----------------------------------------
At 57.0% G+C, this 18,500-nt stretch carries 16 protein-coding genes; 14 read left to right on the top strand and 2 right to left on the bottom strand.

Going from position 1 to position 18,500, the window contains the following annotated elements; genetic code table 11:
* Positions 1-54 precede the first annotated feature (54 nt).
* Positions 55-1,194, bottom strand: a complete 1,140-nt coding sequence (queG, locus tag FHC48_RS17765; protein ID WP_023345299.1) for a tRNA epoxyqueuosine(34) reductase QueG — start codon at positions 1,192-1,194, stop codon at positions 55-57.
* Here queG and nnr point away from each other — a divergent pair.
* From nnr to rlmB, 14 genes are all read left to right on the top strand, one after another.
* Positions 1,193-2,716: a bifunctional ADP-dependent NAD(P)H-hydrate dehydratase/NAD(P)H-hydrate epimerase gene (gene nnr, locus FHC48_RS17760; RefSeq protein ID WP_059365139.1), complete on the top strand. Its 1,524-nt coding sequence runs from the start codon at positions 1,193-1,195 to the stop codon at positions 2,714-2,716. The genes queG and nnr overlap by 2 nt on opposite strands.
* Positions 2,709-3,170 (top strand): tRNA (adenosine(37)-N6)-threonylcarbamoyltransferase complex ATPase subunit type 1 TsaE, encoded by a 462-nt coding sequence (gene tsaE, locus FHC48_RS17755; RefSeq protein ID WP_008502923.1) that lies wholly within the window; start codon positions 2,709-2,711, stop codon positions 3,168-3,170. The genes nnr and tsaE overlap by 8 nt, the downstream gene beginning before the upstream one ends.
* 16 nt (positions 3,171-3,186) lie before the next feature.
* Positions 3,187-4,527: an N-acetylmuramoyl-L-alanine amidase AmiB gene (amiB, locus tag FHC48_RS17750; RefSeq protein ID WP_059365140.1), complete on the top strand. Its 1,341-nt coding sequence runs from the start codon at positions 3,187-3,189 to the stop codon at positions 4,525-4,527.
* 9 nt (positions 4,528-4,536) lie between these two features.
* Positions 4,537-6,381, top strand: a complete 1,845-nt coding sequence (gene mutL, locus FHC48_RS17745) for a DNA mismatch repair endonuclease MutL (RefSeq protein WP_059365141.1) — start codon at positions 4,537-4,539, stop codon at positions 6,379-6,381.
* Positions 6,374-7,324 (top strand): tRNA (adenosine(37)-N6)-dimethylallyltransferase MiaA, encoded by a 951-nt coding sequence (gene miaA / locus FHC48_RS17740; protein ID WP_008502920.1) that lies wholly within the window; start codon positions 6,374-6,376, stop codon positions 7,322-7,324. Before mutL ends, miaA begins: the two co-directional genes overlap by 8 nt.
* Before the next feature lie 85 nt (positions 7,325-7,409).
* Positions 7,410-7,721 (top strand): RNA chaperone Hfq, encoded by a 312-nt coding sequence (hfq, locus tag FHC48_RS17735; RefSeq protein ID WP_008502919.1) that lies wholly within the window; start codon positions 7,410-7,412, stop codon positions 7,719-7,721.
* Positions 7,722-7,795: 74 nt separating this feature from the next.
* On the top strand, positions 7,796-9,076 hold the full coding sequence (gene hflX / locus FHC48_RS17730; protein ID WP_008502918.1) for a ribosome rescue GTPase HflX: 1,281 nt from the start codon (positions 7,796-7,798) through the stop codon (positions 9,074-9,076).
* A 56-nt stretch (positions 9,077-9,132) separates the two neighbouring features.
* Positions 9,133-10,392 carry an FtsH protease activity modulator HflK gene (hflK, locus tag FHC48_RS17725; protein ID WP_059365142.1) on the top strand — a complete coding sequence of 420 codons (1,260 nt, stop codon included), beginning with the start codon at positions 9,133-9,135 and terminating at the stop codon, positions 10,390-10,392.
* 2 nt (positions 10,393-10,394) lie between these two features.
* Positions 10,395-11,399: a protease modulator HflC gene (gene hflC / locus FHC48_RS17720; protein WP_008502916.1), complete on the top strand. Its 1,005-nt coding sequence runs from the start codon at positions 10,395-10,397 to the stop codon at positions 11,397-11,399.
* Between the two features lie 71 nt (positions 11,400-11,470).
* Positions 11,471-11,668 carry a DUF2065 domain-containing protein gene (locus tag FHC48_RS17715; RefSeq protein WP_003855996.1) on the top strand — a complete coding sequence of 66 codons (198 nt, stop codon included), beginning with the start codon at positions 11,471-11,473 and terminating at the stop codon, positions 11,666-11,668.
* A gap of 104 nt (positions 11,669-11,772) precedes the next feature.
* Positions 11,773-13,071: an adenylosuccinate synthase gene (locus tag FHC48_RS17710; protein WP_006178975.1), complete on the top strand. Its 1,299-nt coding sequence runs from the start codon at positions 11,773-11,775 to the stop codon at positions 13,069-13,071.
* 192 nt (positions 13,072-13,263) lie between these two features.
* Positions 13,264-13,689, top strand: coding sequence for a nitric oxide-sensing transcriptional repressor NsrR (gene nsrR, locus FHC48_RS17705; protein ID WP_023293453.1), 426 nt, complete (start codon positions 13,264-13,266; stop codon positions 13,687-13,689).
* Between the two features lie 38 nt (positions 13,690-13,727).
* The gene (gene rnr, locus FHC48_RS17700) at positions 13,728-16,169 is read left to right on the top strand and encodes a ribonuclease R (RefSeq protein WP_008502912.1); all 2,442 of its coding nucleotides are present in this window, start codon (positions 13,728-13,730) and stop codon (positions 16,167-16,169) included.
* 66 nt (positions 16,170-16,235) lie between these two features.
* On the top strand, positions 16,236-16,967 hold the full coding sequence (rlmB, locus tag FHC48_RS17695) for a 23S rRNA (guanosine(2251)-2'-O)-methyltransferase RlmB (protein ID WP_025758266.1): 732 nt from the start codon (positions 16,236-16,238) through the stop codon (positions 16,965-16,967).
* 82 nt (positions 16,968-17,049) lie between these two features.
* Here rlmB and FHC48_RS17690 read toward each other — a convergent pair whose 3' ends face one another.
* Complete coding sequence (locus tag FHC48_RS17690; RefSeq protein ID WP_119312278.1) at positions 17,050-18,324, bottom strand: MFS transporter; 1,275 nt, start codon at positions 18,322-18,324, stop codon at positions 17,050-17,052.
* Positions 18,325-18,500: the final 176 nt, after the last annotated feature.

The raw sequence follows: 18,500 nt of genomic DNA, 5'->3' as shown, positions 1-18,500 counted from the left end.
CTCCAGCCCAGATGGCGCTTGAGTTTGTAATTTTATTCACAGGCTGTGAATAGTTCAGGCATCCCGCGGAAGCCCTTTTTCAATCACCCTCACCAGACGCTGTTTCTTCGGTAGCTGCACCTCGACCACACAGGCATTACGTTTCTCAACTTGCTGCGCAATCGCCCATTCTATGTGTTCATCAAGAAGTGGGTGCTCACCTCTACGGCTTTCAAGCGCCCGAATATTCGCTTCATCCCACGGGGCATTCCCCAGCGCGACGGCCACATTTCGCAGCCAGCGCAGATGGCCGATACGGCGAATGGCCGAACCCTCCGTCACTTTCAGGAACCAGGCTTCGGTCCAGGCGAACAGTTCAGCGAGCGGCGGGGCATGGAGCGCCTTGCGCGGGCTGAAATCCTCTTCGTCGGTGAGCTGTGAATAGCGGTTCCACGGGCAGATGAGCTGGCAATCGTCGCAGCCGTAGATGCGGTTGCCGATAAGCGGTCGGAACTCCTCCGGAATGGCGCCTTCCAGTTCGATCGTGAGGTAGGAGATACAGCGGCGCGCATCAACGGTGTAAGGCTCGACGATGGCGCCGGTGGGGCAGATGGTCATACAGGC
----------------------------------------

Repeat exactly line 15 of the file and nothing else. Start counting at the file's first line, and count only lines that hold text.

* Positions 7,410-7,721 (top strand): RNA chaperone Hfq, encoded by a 312-nt coding sequence (hfq, locus tag FHC48_RS17735; RefSeq protein ID WP_008502919.1) that lies wholly within the window; start codon positions 7,410-7,412, stop codon positions 7,719-7,721.